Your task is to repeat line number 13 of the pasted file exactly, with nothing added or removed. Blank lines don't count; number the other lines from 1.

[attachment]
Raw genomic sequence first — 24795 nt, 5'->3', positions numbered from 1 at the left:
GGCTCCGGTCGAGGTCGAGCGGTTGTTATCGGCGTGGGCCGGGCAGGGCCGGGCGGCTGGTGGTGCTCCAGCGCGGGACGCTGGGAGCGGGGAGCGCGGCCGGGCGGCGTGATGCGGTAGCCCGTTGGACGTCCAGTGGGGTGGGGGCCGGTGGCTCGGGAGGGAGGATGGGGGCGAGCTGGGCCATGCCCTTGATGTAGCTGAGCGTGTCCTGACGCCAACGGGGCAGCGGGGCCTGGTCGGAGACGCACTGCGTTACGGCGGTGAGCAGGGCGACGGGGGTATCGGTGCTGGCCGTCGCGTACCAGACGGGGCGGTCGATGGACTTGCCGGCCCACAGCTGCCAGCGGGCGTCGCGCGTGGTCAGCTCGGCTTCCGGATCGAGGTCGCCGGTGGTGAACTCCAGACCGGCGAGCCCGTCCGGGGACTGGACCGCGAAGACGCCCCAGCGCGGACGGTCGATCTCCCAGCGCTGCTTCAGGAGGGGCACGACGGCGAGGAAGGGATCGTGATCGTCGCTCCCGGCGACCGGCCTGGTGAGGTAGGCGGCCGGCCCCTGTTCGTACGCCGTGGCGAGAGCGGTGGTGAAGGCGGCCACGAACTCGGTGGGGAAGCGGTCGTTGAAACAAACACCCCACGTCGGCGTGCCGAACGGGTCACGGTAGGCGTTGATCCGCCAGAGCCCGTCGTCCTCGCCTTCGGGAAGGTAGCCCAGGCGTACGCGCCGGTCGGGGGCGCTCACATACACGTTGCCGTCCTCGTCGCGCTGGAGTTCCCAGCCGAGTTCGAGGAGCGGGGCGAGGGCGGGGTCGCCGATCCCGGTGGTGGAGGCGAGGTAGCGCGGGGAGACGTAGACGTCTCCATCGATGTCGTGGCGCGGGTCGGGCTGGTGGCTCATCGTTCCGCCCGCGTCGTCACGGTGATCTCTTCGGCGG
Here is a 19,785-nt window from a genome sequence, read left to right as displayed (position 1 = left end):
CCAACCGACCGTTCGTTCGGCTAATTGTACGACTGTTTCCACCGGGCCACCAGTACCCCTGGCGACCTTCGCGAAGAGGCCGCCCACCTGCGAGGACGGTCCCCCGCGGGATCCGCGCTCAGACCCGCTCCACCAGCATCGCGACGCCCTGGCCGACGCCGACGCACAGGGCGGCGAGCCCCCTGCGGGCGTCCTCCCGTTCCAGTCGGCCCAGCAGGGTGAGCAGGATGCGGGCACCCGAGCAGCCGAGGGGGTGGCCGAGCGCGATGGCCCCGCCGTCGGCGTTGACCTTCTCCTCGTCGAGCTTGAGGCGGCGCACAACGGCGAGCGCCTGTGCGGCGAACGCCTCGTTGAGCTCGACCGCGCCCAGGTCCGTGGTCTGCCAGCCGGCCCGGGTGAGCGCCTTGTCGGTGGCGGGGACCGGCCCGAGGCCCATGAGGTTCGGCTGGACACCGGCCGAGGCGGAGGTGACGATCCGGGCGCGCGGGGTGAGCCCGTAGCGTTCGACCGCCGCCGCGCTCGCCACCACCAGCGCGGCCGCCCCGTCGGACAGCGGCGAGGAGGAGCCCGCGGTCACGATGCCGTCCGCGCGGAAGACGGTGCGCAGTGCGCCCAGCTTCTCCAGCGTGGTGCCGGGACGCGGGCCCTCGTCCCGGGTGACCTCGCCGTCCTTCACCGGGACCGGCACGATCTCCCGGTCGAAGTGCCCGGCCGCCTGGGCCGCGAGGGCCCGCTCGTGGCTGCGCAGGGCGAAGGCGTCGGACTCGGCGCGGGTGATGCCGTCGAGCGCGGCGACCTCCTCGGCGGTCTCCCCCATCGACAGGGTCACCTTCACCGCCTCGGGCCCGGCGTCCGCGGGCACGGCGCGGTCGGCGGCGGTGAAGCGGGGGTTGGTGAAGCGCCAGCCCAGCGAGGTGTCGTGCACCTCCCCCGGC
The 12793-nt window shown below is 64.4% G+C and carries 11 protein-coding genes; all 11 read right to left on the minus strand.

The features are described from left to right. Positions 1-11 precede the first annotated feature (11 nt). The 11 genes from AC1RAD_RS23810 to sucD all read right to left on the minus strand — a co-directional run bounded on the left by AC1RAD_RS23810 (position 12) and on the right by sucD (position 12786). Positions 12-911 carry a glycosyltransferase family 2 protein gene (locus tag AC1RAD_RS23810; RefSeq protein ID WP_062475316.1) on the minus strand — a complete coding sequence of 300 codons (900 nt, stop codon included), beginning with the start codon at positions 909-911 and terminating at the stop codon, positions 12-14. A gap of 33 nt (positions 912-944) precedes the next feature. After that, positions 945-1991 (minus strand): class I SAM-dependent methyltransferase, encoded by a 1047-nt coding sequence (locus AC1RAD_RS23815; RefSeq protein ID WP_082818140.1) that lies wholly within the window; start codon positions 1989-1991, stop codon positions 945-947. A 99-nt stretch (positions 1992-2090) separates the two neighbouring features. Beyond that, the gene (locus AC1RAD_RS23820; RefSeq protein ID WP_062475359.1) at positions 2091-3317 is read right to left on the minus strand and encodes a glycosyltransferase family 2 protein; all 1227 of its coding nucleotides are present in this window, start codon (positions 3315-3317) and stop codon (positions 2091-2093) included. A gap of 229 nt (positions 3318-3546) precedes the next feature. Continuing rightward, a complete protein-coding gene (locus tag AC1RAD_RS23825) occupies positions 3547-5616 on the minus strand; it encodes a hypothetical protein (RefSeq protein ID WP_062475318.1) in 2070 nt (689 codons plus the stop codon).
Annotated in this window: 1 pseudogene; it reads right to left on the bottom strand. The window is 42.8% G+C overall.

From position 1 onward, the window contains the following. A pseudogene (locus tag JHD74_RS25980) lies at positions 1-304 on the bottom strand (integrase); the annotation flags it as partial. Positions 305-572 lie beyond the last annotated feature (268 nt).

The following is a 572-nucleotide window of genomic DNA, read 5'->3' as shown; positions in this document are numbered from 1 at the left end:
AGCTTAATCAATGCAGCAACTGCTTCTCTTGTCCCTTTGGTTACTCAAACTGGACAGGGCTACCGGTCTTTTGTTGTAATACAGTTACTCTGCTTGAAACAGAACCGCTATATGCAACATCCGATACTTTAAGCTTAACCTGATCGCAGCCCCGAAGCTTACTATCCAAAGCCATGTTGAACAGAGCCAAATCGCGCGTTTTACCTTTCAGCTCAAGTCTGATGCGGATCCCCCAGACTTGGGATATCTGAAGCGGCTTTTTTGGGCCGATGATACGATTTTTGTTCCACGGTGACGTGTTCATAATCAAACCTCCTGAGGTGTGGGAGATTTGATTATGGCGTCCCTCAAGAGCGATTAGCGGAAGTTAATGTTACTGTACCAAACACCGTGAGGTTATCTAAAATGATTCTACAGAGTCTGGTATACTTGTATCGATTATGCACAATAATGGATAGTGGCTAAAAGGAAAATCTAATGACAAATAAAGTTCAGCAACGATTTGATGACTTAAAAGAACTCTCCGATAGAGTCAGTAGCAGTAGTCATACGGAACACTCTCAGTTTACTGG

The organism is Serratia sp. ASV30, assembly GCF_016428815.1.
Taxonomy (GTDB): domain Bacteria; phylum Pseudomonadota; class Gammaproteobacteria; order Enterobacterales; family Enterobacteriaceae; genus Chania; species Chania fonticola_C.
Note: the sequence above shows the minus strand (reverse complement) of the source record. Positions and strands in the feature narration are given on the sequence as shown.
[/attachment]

Note: the sequence above shows the minus strand (reverse complement) of the source record. Positions and strands in the feature narration are given on the sequence as shown.